“Students will learn the ways to become engaged in their communities, and hopefully their experience will inspire them to step forward as our future leaders,” said Representative Meschino. “Teaching the value of civic engagement is a critical part of maintaining a healthy democracy.”

The Governor has returned the bill with an amendment, which is currently being considered by the House and Senate.

Beach Goers Create Interactive Art on the Shore with Andres Amador on Nantasket Beach

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(HULL)- On Saturday, July 21st, intertidal sand artist Andres Amador made extraordinary art in the sand at Nantasket Beach in Hull as part of Save the Harbor/Save the Bay and the Department of Conservation and Recreation (DCR)’s Better Beaches program. This program has brought the California-based artist to Boston for several years to create interactive art on the region's public beaches.

This year in Hull, Amador led a sand-raking workshop in the morning. Participants included Bart Blumberg of the Hull Artists Association and Chris Maher of the Hull Cultural Council. In the afternoon, community members had a chance to participate in a collaborative community mural on the sand. The theme for the day was "sea life" and beach goers created fish, sea horses, sharks, jelly fish, and more across several hundred feet of Nantasket Beach.

“It was great fun for beachgoers, young and old, to share in the joy of creating art in the sand,” said Representative Joan Meschino (D-Hull). “I applaud Save the Harbor/Save the Bay and the Better Beaches program for finding creative and new ways to engage beachgoers with the natural environment and with each other through artistic expression.”

Legislature Passes Balanced Budget; Targets Local Aid, Education and Opioid Epidemic

(BOSTON) – Representative Joan Meschino (D-Hull) joined her colleagues in the Legislature on Wednesday, July 18, 2018, to enact a $41.88 billion Massachusetts state budget for FY19.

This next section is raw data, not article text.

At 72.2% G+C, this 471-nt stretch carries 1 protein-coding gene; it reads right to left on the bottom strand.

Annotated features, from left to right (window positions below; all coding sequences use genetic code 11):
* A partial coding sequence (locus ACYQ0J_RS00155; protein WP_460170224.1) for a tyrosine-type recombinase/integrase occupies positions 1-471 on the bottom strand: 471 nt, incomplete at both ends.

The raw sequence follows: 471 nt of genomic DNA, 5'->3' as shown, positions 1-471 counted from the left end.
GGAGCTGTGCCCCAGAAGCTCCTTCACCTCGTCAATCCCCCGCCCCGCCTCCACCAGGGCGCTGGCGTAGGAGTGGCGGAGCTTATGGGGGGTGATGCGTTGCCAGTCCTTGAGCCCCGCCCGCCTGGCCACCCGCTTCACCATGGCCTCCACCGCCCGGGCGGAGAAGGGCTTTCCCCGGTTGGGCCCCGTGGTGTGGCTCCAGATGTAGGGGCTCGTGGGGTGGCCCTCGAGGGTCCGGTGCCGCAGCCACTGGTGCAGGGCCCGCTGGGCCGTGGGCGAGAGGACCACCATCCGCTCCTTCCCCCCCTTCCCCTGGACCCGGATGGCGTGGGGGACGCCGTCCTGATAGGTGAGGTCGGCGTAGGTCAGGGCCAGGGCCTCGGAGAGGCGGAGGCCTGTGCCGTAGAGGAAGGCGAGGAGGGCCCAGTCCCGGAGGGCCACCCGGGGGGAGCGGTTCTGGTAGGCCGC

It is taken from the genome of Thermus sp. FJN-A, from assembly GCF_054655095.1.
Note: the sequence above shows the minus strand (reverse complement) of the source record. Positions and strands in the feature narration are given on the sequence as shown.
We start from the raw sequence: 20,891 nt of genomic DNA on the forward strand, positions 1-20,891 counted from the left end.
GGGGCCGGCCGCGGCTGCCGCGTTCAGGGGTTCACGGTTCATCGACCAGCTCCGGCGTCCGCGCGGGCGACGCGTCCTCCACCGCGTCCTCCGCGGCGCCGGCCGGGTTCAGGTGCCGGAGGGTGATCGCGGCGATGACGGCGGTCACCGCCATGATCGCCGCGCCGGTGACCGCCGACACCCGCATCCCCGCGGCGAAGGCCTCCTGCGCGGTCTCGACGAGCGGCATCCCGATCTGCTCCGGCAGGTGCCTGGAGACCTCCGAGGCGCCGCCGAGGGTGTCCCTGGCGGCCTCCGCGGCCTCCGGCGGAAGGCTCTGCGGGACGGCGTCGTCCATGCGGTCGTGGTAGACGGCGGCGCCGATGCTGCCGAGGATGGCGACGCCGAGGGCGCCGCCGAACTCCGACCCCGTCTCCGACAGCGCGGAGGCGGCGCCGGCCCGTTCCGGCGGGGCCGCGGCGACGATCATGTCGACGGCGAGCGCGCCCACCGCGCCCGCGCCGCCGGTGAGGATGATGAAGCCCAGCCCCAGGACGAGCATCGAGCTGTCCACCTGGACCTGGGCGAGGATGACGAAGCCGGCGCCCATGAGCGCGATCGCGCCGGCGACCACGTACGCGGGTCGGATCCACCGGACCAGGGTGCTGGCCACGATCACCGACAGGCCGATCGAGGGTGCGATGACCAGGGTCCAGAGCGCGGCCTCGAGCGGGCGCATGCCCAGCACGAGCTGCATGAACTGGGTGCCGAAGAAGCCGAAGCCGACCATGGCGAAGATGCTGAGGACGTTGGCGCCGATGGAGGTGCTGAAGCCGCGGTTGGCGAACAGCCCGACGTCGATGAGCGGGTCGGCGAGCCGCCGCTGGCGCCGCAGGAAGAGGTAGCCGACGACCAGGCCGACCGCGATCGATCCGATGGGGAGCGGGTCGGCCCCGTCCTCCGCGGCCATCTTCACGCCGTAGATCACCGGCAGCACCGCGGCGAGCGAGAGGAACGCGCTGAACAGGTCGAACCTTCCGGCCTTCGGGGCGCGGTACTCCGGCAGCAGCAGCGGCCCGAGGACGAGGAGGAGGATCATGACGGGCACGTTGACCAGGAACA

The budget features no new taxes or fees and directs a $367 million deposit into the Stabilization Fund to ensure the Commonwealth’s fiscal health and to protect Massachusetts’ future. The budget also prioritizes our cities and towns, education and those most in need of help.

In recognition of the state’s strong support for education, the Legislature approved an unprecedented $4.9 billion in Chapter 70 education funding, which represents an increase of 3.4 percent over the previous fiscal year and increases funding for teacher health care costs by $39 million. Education funding also features $319.4 million to fund the Special Education Circuit Breaker, $90 million for Charter School Reimbursement, $68.9 million for Regional School Transportation and $5 million to fund the Preschool Partnership Initiative.

The budget reflects the Legislature’s commitment to ensuring the wellbeing of children and families by lifting the cap on benefits for children of low income families. This change takes effect in January 2019. The budget also provides $2.5 million for continued support for early childhood mental health consultation services and $20 million to support high-quality Early Education and Care (EEC) programs. The budget also provides $10 million to create an EEC workforce development initiative to tie professional development and higher education opportunities more closely to our community colleges.